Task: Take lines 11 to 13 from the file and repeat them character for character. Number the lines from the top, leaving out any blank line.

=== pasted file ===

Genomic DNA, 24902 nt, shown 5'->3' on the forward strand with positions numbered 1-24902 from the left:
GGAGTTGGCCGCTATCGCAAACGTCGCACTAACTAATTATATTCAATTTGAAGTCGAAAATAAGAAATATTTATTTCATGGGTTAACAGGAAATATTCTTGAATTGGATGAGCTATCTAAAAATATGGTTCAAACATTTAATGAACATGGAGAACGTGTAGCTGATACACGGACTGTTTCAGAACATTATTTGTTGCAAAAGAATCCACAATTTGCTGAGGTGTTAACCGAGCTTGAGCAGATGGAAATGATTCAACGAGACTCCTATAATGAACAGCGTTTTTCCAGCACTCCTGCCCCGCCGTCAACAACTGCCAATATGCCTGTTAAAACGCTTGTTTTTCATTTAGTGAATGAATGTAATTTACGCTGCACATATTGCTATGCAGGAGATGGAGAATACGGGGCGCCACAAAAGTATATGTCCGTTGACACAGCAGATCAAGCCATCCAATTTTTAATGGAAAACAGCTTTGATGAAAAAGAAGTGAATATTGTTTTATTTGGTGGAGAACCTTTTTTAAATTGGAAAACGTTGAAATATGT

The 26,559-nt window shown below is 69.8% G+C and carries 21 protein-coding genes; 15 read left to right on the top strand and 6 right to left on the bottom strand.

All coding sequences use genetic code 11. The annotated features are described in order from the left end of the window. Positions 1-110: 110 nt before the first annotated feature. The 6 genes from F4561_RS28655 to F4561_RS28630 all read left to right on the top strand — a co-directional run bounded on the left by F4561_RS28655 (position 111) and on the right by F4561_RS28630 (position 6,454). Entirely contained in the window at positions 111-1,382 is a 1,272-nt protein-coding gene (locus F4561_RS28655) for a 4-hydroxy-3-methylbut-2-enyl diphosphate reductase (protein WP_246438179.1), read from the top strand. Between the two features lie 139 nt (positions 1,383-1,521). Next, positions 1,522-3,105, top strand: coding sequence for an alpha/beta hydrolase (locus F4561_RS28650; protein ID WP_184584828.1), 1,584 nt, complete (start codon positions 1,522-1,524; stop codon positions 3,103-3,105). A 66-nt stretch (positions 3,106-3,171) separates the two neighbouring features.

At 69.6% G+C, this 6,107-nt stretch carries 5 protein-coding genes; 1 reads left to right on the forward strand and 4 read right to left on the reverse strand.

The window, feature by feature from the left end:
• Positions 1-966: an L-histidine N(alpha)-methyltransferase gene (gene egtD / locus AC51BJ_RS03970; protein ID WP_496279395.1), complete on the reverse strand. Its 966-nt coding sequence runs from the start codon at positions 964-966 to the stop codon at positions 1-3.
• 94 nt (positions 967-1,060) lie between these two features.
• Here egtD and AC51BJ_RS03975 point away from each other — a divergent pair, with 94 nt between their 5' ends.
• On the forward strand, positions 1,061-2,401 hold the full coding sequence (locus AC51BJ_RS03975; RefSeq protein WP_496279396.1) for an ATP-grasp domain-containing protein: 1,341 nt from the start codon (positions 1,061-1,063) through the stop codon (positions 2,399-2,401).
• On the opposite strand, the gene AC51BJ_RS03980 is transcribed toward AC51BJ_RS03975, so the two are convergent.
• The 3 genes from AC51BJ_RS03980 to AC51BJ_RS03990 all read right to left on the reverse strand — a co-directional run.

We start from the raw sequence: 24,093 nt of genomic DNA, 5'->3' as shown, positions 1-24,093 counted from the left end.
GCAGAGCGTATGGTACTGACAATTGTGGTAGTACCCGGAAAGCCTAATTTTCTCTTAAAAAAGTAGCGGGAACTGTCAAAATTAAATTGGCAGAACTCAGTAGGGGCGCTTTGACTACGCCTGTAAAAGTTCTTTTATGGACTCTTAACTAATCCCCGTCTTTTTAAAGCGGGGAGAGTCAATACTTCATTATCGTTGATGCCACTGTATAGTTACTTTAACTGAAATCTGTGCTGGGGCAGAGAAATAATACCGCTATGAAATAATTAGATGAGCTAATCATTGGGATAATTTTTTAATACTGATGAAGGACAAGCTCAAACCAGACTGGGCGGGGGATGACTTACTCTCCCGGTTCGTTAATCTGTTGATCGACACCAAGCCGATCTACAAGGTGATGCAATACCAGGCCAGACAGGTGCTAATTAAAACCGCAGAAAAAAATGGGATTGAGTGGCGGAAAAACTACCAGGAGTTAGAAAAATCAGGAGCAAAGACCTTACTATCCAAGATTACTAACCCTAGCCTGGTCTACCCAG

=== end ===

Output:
• On the opposite strand, the gene AC51BJ_RS03980 is transcribed toward AC51BJ_RS03975, so the two are convergent.
• The 3 genes from AC51BJ_RS03980 to AC51BJ_RS03990 all read right to left on the reverse strand — a co-directional run.

We start from the raw sequence: 24,093 nt of genomic DNA, 5'->3' as shown, positions 1-24,093 counted from the left end.